Looking for an economical winter car - found a 2000 Subaru Impreza Outback for $4,275 with 156,000 miles. Am I nuts to borrow money for two years for a car with such high mileage? It has a clean title and is a local repo. Never owned a Subaru. Any words of wisdom out there?
  • Hi!

    I have had quite a few Subarus, including 3 Imprezas. They are great cars for winter and I have found them to be much more dependable than the Legacy. I sold a 1995 Impreza with 160,000 miles 3 years ago for $2200. That was a pretty good deal for the buyer, but I knew that it had been driven by my high school kids, so I wasn't going to promise anything for future repairs.

    Currently, my son in college is driving my 2000 Impreza RS coupe with 170,000. It has had its share of repairs because of his driving style, such as shocks,springs, and manual transmission, but it always starts and goes anywhere with snow tires.

    The mileage is not such a big deal if you don't plan on putting a huge amount of miles on yourself. You should be able to get 2-3 years more out of the car. Have a local garage check it for rust, undercarriage issues, suspension, and basic engine stuff, including belts. Find out a little about the driver. Makes sure he didn't do pizza or newspaper deliveries!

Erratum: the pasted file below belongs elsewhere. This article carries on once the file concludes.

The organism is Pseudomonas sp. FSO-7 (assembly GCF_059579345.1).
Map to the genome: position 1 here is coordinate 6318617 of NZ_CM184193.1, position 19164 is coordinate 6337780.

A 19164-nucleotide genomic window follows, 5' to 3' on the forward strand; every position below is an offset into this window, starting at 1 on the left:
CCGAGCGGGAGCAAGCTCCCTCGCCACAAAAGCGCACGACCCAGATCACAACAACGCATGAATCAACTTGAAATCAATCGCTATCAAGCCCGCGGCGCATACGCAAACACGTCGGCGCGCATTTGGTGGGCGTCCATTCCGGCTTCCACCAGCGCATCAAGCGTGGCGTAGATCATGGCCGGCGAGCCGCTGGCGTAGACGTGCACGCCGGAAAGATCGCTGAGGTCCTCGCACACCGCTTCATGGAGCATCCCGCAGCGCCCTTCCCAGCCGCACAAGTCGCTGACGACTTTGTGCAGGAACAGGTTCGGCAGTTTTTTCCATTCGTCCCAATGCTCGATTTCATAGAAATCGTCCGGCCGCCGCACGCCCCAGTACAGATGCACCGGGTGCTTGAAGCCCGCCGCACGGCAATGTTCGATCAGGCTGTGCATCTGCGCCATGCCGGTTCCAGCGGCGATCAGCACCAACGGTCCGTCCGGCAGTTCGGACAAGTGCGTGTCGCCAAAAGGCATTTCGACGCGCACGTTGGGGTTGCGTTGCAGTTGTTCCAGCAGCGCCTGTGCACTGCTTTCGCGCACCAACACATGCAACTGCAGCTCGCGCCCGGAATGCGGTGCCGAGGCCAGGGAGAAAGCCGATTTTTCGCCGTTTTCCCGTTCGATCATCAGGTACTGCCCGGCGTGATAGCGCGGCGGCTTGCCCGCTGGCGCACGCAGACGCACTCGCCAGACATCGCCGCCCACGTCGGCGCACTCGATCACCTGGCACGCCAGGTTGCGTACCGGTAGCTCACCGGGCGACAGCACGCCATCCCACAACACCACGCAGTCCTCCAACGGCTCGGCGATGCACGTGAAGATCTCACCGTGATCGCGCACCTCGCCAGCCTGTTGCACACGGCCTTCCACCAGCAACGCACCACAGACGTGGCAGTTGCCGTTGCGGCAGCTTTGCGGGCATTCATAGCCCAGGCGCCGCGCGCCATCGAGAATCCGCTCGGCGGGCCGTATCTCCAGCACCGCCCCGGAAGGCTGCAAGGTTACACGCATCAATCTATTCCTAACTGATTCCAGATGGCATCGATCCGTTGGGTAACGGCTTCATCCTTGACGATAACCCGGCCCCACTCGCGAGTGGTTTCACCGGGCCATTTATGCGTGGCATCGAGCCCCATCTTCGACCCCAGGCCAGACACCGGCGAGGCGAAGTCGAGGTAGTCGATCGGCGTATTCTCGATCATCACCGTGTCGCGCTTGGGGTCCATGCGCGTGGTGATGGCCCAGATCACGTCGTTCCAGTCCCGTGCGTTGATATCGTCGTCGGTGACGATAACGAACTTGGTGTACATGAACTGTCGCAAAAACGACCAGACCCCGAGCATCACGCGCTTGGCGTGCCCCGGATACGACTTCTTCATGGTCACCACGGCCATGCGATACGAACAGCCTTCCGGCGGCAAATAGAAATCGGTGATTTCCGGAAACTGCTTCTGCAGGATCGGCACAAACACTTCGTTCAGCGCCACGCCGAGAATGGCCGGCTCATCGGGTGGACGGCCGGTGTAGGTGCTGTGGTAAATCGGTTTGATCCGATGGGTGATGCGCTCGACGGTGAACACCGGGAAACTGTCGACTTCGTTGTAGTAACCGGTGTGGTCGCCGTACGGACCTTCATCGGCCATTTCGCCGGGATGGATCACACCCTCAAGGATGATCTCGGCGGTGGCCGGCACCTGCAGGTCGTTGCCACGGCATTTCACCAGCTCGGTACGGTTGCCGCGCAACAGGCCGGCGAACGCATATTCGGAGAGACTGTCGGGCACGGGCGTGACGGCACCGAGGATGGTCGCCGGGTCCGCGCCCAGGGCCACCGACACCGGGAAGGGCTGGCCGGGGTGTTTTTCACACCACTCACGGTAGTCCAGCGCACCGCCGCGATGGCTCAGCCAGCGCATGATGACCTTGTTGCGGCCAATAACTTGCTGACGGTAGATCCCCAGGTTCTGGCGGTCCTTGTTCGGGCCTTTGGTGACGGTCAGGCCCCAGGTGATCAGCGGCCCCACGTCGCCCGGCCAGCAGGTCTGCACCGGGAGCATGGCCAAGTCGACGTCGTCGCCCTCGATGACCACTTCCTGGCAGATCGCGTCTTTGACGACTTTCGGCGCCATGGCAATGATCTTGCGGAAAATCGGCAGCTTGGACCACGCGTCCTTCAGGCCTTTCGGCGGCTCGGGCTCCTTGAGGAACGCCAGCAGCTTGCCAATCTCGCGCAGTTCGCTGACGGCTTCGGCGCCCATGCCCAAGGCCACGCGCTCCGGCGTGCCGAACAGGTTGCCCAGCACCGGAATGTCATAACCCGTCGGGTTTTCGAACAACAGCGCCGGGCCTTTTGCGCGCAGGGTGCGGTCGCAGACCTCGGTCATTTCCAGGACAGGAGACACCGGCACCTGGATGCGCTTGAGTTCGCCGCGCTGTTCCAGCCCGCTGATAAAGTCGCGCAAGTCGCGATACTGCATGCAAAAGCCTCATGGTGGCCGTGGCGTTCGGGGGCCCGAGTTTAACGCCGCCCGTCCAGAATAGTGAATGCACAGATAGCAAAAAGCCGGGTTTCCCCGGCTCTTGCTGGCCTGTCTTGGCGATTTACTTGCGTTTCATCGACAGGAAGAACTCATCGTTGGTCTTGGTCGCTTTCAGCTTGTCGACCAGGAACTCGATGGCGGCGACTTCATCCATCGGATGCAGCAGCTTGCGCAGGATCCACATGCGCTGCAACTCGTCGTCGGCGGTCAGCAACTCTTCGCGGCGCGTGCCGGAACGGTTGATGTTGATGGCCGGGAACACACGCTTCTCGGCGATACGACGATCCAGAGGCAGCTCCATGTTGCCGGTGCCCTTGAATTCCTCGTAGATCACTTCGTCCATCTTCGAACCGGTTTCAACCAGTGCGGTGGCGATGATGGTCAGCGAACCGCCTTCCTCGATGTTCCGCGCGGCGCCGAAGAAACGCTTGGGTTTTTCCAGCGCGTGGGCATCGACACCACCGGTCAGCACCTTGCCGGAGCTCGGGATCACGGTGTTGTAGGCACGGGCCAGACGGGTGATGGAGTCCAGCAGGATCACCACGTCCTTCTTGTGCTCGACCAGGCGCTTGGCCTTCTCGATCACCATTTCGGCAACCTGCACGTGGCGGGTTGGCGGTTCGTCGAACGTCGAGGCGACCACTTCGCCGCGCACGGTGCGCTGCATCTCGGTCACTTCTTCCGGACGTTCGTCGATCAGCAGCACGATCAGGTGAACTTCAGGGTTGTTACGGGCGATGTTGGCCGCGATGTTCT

The PRICE seems a bit high, so check out Kelly Blue Book online values for your area and then offer a little over the wholesale price. The seller will let you know if they are interested or think you are crazy! If the car hasn't sold for a month, they may be surprisingly interested. Sometimes I print out the values to show the seller.

    Put some winter tires on, such as Nokians and you will be able to drive anywhere this winter!

    Hope this helps.
  • arutharuth Posts: 2
    Thanks for the great feedback! Deciding now between the Impreza and a 2001 Forester with "only" 96K on it. Looking forward to becoming a Subaru owner!
  • leo2633leo2633 Posts: 589